Newswise — On December 26, 2004, a pregnant woman clung to a mango tree as a tsunami devastated Aceh, Indonesia, and took the lives of her husband and four children along with the lives of over 100,000 others. Less than 12 hours later, trained midwife Bidan Mutia delivered the woman's healthy baby in the only shelter available, a closet. Bidan Mutia, mother and child all survived to tell their story to Dr. Leslie Mancuso, president and CEO of JHPIEGO, during her visit in Indonesia less than a month after the tragedy.
JHPIEGO, an affiliate of Johns Hopkins University, has had a major role in supporting the revitalization of the health care system in Aceh. JHPIEGO staff built a key partnership with the Aceh chapter of the Indonesian Midwives Association (IBI) to reestablish midwifery services. According to the IBI, nearly 600 midwives from Aceh were killed, missing or lost their practices during the tsunami, representing a large portion of the health care practitioners in a region where midwives provide 80 to 90 percent of maternal and newborn care in both the public and private sector.
Immediately after the tsunami struck, JHPIEGO's Jakarta-based staff began assisting the IBI to relocate midwives from provinces throughout Indonesia to fill in the health service gaps in Aceh resettlement camps and the remaining health centers. Over 100 volunteers provided services for prenatal care, labor and delivery, postpartum, newborn care, immunizations and contraceptive services.
"JHPIEGO was honored to be such a large part of the relief efforts after the tsunami. We've maintained health care programs focused on women and families in Indonesia for over 30 years. Because of our close working relationships with the Ministry of Health, nongovernmental organizations, and local professionals and business groups, we were well-poised to help with emergency healthcare relief and now with a long-term strategy for a new healthcare infrastructure," comments Dr. Mancuso.
Over the past year, JHPIEGO and its partners have continued the relief efforts of the public and private sector health care system. They are rebuilding and repairing community health clinics and midwifery schools, providing updated equipment and overseeing staff training to ensure high-quality services and compliance to national standards. More than 200 midwives have been trained in normal delivery care. Likewise, 73 private sector midwives have received equipment, supplies and training to resume their livelihoods. Thousands of free service vouchers were distributed to women living in camps; 65 percent have been redeemed.
Grants from three private-sector partners, Johnson & Johnson, ExxonMobil and UNOCAL, will further help JHPIEGO accomplish the goal of reestablishing and strengthening midwifery services in Aceh. Currently, JHPIEGO and J&J are working together to reestablish the capacity of health providers and services within three villages hardest hit by the tsunami. J&J funds also helped to re-equip an important, busy delivery ward at Zainal Abidin Hospital, the largest referral center in Aceh. ExxonMobil's Educating Women and Girls initiative will support JHPIEGO's work in faculty development and educational improvements at North Aceh Health Academy. The project includes teaching and technical training, and updating and improving the reference library, skills laboratory and clinical practice sites, as well as the development of an educational exchange program with a more established midwifery school. The UNOCAL Foundation grant will contribute to the revitalization of Ingin Jaya Sub-district (Aceh Besar District) by strengthening health services in one "mukim" consisting of seven villages with a population of 4,000. The community will be involved in all planning and decisions to ensure community ownership of the health services.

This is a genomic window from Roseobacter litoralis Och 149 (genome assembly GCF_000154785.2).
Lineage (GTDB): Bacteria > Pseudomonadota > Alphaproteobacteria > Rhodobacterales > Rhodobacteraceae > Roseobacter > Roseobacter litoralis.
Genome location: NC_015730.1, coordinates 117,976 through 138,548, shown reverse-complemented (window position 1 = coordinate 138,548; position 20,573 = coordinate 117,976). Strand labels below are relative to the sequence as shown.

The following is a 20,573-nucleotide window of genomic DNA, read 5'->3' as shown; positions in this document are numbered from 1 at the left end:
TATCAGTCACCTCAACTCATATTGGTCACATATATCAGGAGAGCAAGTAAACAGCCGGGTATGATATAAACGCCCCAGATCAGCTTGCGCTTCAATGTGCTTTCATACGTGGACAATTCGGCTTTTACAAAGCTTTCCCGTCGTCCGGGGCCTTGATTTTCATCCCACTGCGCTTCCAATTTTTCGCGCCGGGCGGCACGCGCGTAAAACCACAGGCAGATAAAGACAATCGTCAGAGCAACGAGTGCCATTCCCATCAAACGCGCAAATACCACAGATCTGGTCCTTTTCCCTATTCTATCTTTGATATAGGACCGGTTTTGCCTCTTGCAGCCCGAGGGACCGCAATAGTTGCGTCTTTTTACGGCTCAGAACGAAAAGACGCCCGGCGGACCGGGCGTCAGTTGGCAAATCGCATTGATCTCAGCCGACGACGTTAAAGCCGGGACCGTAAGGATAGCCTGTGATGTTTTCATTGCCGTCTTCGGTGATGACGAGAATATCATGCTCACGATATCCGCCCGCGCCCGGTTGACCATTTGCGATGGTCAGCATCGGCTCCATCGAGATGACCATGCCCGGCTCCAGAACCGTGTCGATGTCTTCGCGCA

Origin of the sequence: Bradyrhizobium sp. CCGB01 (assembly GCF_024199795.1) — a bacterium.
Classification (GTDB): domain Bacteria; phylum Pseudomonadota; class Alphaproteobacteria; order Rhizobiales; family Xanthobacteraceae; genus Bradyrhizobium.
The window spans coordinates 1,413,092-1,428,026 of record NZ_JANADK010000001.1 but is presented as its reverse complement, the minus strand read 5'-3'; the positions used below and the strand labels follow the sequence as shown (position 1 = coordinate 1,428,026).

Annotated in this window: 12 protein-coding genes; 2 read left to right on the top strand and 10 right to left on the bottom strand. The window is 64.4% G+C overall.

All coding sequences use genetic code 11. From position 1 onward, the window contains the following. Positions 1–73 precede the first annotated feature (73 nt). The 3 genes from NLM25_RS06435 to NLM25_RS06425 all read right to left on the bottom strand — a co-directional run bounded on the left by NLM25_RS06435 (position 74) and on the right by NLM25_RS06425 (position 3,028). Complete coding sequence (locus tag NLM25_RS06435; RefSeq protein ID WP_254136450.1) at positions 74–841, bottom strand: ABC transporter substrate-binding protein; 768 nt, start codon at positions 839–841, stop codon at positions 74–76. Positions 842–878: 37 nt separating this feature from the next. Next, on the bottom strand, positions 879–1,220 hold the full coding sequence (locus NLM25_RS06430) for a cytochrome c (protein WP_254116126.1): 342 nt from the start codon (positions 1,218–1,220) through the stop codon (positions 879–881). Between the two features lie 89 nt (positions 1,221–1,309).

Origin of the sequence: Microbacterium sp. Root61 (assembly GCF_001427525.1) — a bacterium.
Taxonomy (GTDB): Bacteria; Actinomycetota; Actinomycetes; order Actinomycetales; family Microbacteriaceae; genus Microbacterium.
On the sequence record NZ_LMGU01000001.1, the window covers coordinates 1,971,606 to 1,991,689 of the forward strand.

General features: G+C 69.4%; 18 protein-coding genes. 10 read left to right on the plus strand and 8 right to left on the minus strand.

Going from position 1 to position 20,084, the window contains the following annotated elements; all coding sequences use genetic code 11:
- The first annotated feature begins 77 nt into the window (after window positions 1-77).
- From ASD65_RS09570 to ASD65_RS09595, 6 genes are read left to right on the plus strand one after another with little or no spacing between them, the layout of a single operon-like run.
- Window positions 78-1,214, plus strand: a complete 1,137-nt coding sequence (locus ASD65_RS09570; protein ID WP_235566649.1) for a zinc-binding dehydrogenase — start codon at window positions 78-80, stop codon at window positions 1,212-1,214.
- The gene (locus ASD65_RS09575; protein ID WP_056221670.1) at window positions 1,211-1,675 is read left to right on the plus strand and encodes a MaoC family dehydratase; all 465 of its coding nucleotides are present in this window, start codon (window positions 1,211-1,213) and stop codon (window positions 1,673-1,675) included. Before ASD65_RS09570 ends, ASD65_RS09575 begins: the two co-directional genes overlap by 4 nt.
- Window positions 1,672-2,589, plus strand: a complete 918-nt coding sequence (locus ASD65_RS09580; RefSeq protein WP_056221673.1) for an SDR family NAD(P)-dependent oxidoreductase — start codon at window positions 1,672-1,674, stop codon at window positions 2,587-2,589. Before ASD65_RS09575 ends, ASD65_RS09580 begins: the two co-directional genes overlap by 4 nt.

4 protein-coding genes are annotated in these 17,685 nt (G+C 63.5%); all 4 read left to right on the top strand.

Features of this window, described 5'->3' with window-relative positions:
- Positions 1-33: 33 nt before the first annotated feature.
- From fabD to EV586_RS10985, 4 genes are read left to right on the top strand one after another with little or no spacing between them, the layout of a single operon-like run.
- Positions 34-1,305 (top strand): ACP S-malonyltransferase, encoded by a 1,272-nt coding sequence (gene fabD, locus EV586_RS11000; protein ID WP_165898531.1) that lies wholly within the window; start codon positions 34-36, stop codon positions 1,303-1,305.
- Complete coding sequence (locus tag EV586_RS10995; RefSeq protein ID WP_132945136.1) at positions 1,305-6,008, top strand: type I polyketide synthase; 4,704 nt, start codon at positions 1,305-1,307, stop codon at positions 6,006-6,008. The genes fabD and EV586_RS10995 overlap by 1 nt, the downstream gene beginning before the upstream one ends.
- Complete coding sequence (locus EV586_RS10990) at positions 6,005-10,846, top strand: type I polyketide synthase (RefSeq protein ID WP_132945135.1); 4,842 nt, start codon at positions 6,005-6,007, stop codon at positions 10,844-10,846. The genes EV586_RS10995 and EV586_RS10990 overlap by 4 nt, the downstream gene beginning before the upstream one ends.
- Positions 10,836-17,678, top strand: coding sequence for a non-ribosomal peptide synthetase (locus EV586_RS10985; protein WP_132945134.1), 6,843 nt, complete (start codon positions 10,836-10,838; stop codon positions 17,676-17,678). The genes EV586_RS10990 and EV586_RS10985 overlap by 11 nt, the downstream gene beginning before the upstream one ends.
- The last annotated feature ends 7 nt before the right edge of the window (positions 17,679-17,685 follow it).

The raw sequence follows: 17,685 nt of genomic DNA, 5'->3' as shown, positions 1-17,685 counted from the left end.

"A midwife is the village's first point of contact for primary care and referral. The education of new and practicing midwives is one of the key factors in reestablishing and improving quality health care in Indonesia. JHPIEGO is committed to bringing the best services possible to the women and children of this region," concluded Mancuso.
About JHPIEGOJHPIEGO, (pronounced "JA-PYE-GO"), an international health organization affiliated with The Johns Hopkins University in Baltimore, Md., builds global and local partnerships to enhance the quality of health care services for women and families through training and support for health care providers including doctors, nurses, midwives and health educators working in limited-resource settings throughout Africa, Asia, the Middle East, Latin America and the Caribbean, and Europe.
JHPIEGO has Centers of Excellence in Maternal and Child Health, HIV/AIDS, and Family Planning and Reproductive Health to strengthen services to women and families in more than 40 countries around the world. http://www.jhpiego.org